After a great issue last month and the excitement of the coming ties to Dark Horse's Buffy Season Eight, I want to say good things about issue #42 of Angel. Sadly, this issue seems to slow the pace of the story. In addition, it contains writing that feels off for certain characters, leaving this reader feeling as if IDW has given us a filler issue when they should be making the best use of their time left with Angel. Still, there are some interesting things going on and a fairly surprising cliffhanger, so, perhaps, this issue will end up being the wind up for IDW's final punch.
(I apologize if this review becomes more and more angry or aggressive; my mouse keeps freezing on me. I unplug it and then plug it back in and it works again. For another ten minutes. Rinse. Repeat)
Another quality direct-to-DVD animated film from DC, All-Star Superman, is based on the twelve issue comic series of the same name by Grant Morrison and Frank Quitely. Designed to be a self-contained Superman story, the comic follows a dying Superman and neither affects nor is restricted by the DC universe continuity. In this sense the story and characters are comfortingly familiar, yet with exciting new stakes. The recently deceased Dwayne McDuffie wrote the film script based on the comic. It was directed by Sam Liu and boasts an excellent voice cast including James Denton as Superman, Anthony LaPaglia as The Double L, and the incredibly cool Christina Hendricks as . . . uh... The Other Double L, Lois Lane. [Editor’s note: Sam is fired from the company and should be fired from life as well.] It has a few problems, most notably the fact the the film feels less like a coherent story and more like a compiled group of distinct episodes chronicling Superman’s last days. To say nothing of the comic (I haven’t yet read it), the film version of All-Star Superman is a solid offering with thrilling new adventures and twists with an old familiar cast of characters.
Thor has finally come down to earth! Well, Australia, to be precise. The world premiere of this highly anticipated new effort from Marvel Studios happened over the weekend in Sydney, and the response has been overwhelmingly positive. BUT, we Yanks still have to wait nearly three more weeks before the the U.S. release on May 6th, and, since we’ve got all this time to kill, I thought it might be nice to learn a little bit about the characters we’ll be seeing in this epic tale of gods and men!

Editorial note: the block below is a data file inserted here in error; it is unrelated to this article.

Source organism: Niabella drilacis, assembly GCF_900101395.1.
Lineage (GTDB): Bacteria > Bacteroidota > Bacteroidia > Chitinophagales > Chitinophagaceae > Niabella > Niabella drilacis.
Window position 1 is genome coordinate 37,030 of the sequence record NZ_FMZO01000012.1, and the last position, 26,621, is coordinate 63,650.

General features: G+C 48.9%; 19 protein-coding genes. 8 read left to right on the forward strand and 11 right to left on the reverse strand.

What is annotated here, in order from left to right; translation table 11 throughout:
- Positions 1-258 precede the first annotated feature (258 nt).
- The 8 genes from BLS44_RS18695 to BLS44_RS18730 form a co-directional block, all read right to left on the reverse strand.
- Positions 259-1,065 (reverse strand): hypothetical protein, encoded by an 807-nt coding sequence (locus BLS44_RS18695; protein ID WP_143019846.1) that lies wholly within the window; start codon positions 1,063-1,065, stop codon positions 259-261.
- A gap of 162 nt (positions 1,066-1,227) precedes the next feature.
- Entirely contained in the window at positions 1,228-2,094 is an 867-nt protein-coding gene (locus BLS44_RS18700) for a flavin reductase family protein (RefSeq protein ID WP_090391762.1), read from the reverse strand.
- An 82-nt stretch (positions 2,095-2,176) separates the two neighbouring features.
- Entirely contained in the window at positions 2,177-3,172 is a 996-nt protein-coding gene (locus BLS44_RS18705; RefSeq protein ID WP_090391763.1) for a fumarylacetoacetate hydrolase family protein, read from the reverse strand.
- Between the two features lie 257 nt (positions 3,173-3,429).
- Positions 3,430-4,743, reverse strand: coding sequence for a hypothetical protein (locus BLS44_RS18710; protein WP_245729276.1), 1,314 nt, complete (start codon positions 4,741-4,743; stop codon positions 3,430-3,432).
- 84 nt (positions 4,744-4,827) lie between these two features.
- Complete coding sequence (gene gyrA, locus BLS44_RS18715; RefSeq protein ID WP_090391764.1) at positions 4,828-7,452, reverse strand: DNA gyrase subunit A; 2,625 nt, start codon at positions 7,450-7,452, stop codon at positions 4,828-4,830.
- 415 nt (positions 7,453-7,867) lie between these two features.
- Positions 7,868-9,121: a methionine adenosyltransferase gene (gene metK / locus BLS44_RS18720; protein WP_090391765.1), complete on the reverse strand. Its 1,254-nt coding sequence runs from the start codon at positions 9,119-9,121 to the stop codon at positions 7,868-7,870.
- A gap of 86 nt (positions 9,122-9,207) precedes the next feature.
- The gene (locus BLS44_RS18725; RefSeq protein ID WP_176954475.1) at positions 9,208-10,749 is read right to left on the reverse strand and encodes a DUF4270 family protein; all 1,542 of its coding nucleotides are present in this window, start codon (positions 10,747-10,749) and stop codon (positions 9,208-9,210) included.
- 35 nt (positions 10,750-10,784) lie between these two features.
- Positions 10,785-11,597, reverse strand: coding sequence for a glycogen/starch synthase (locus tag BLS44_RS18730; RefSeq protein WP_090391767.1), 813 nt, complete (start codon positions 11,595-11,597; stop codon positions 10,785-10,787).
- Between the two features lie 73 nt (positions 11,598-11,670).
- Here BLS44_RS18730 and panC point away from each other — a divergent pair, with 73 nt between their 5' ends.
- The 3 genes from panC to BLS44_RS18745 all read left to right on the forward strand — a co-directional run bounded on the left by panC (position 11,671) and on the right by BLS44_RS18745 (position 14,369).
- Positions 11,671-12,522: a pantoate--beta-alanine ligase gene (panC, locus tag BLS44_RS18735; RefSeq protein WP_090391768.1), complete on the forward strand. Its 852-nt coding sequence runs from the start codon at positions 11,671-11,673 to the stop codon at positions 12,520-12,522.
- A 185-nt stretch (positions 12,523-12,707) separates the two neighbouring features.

First, there was nothing. Except a fire demon and a magic WELL OF LIFE! Then, the north wind froze the WELL OF LIFE! Then, from layers of ice, rose the evil frost demon, Ymir! Then, also from the layers of ice, rose a magic cow (don’t ask)! After the magic cow, which totally provided nourishment for Ymir, there rose from the ice Buri, the first of the good gods, also called Aesir! Sometime after that, a woman must have arose, or several, because Buri “took him a wife” and had a son, Borr! Borr then must also have found some other women, hopefully not related to his mother, because he also married and had three children, two of which don’t seem to really matter at all, but one . . . one was ODIN!!!
In the political suspense novel, All the President’s Men, Washington Post reporters Bob Woodward and Carl Bernstein phenomenally depicted their Pulitzer-prize winning investigation of the Watergate scandal, which had implicated and exposed the corruption of President Richard Nixon and his administration to the American public.
Chronicling the leads, successes, and failures of their investigation, Woodward and Bernstein created a sensational and shocking political drama which kept the audience on its toes, despite their previous knowledge of the resulting historical consequences. Capturing the totality and frightening reality of such widespread corruption throughout the United States government, the novel’s thematic emphasis embodied the quintessential mood felt throughout the American public. Corresponding with their anti-war sentiment for the Vietnam War, the people of the 1970s were becoming shockingly more aware that the government was not infallible, and that its limitless power threatened the ideals and standards on which the country and Constitution were founded. Overall, All the President’s Men greatly benefited and impacted American society, as it commemorated the complexities of the Watergate scandal for those who lived through it and those who unfortunately (or perhaps fortunately) missed the events.